Assam has lost Rs 10,000-crore on crude oil royalty, Tarun Gogoi tells PM Modi

Gogoi also urged the PM to accord priority to the issue of transferring the Rs. 12,000 crore accumulated under the NLCPR.

Written by Samudra Gupta Kashyap | Guwahati | Published: December 7, 2014 7:41 pm

The Assam government had incurred a cumulative loss of revenue to the tune of about Rs 10,000 crore since 2008-09 due to oil companies not paying royalty on crude oil at 20 per cent on well-head price, chief minister Tarun Gogoi told prime minister Narendra Modi in New Delhi on Sunday.

Gogoi, while participating in the prime minister’s consultative meeting with chief ministers on restructuring the Planning Commission said Assam had incurred this heavy revenue loss as oil exploration companies were paying royalty on crude oil on the basis of heavily discounted price and not on production of crude oil at 20 percent on well head price.

“I strongly urge the Prime Minister to see to it that companies engaged in exploration of crude oil in Assam are made to pay royalty on production of crude oil at 20 percent on well head price and not on the basis of heavily discounted price,” he said.

“We estimate that this has resulted in cumulative loss of revenue of more than Rs. 10,000 crore to Assam since 2008-09. We have raised this issue before the hon’ble Prime Minister several times before and we hope that this would be speedily addressed,” Gogoi said. Assam had produced 4709 thousand metric tons of crude oil during 2013-14, which was slightly less than 4863 thousand metric tons produced during 2012-13.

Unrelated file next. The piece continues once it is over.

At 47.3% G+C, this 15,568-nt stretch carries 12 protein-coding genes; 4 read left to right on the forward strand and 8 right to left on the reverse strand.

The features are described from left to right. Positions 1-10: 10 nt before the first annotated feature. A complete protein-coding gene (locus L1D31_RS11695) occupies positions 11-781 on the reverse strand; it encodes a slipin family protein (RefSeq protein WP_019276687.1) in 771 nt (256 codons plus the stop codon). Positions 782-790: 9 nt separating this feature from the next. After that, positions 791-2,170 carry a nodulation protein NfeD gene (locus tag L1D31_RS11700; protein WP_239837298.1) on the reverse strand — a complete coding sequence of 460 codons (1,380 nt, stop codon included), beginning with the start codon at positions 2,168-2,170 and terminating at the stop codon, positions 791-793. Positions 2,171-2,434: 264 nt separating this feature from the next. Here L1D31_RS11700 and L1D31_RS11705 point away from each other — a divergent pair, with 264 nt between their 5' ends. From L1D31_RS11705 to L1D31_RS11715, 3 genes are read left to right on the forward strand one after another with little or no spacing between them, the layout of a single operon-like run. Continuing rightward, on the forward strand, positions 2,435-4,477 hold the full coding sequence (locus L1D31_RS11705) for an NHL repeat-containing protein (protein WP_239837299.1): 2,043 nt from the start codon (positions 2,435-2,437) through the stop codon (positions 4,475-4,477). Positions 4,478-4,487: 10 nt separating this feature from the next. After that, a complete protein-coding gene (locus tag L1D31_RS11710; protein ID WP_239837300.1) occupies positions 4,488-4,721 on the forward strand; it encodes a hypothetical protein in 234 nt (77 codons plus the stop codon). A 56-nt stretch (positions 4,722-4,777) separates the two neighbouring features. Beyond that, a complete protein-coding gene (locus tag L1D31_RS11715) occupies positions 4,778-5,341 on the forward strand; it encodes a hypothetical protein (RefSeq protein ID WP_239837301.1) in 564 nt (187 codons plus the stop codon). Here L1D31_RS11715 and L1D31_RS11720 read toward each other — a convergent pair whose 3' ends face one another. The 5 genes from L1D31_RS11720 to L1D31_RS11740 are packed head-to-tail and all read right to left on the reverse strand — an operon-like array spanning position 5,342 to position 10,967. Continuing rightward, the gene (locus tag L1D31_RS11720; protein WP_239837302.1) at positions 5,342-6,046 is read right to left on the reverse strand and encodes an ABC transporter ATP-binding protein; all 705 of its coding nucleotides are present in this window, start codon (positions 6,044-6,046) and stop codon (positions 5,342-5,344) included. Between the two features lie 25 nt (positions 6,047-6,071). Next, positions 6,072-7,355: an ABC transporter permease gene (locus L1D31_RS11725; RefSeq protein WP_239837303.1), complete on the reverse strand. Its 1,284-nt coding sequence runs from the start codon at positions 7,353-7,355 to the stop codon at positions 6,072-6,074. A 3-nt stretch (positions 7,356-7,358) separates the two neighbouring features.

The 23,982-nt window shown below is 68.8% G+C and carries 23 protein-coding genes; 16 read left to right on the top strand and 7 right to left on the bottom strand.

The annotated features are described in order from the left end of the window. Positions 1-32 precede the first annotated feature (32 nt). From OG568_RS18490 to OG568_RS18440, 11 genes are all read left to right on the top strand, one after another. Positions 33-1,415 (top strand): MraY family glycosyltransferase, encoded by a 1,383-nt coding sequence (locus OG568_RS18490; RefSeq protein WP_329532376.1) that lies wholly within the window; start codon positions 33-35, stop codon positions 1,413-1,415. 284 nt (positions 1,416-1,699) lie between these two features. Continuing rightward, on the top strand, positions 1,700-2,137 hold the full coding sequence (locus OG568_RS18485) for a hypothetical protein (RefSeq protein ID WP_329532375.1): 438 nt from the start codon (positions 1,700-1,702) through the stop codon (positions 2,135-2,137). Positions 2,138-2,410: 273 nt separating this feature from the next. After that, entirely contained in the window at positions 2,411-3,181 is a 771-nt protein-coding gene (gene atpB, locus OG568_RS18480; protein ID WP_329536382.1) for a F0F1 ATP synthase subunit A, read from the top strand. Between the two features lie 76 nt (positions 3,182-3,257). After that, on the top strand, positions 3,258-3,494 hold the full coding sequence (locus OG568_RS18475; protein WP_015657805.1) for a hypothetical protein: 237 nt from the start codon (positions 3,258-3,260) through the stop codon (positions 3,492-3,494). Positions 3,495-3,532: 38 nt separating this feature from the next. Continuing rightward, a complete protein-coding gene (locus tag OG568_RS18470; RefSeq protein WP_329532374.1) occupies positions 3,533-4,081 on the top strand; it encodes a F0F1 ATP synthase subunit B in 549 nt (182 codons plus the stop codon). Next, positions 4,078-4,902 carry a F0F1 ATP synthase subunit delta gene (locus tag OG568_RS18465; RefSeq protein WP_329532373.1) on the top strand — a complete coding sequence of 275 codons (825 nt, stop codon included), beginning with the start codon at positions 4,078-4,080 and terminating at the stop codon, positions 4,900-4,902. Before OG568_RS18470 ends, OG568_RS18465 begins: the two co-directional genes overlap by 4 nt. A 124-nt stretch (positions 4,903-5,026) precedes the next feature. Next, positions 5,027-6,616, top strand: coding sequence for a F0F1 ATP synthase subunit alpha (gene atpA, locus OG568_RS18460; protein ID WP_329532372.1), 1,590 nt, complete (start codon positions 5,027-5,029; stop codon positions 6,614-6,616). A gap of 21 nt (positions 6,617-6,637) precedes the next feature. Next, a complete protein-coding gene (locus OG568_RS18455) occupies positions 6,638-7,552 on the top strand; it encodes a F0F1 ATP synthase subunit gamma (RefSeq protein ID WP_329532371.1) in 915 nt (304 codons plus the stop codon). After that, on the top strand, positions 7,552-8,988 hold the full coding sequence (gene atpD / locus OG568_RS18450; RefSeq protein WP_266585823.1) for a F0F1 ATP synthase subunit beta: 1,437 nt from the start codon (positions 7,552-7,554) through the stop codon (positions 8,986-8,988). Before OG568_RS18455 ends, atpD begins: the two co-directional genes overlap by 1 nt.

Taking up some key issues relating to the flow of funds affecting all the eight states of the Northeastern region, Gogoi also urged the prime minister to accord priority to the issue of transferring the whopping Rs. 12,000 crore accumulated under the Non-Lapsable Central Pool of Resources (NLCPR) of selected ministries to the ministry of development of Northeastern region.

Gogoi, who opposed replacing the Planning Commission by a new institution, said this would do more harm than good. “Replacing the Planning Commission, without carefully devising the new structure to meet the obligations of our polity and economy, is likely to do more harm than good. I am not in favour of replacing the Planning Commission by a new institution without a proper examination of the implications involved and in the absence of an institutional structure acceptable to all,” he said.

Advocating the need for continuation of the existing funding pattern of Centrally Sponsored Schemes (on a 90:10 basis), the Assam chief minister also pleaded with the prime minister for continuous support to all Special Category states in case the new institution comes up.

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